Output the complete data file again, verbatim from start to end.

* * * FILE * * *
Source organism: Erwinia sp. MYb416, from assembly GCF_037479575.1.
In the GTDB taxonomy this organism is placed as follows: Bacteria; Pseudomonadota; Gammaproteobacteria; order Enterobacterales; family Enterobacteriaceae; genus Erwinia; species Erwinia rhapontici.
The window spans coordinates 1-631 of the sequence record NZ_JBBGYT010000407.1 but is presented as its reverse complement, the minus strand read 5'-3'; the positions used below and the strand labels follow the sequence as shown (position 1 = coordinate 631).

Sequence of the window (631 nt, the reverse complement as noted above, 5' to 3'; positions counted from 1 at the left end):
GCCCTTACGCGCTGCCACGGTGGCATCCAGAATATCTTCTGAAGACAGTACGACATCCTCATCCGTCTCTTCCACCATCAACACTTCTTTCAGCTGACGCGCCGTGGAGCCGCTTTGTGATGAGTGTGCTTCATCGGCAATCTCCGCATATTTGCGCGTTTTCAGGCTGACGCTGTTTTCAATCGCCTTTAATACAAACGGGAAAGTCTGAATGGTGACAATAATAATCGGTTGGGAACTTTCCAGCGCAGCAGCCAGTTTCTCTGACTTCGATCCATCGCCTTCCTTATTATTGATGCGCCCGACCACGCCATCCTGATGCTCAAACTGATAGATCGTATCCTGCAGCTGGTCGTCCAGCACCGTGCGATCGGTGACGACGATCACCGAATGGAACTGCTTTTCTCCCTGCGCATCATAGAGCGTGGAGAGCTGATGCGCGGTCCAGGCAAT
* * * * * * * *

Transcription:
Source organism: Erwinia sp. MYb416, from assembly GCF_037479575.1.
In the GTDB taxonomy this organism is placed as follows: Bacteria; Pseudomonadota; Gammaproteobacteria; order Enterobacterales; family Enterobacteriaceae; genus Erwinia; species Erwinia rhapontici.
The window spans coordinates 1-631 of the sequence record NZ_JBBGYT010000407.1 but is presented as its reverse complement, the minus strand read 5'-3'; the positions used below and the strand labels follow the sequence as shown (position 1 = coordinate 631).

Sequence of the window (631 nt, the reverse complement as noted above, 5' to 3'; positions counted from 1 at the left end):
GCCCTTACGCGCTGCCACGGTGGCATCCAGAATATCTTCTGAAGACAGTACGACATCCTCATCCGTCTCTTCCACCATCAACACTTCTTTCAGCTGACGCGCCGTGGAGCCGCTTTGTGATGAGTGTGCTTCATCGGCAATCTCCGCATATTTGCGCGTTTTCAGGCTGACGCTGTTTTCAATCGCCTTTAATACAAACGGGAAAGTCTGAATGGTGACAATAATAATCGGTTGGGAACTTTCCAGCGCAGCAGCCAGTTTCTCTGACTTCGATCCATCGCCTTCCTTATTATTGATGCGCCCGACCACGCCATCCTGATGCTCAAACTGATAGATCGTATCCTGCAGCTGGTCGTCCAGCACCGTGCGATCGGTGACGACGATCACCGAATGGAACTGCTTTTCTCCCTGCGCATCATAGAGCGTGGAGAGCTGATGCGCGGTCCAGGCAAT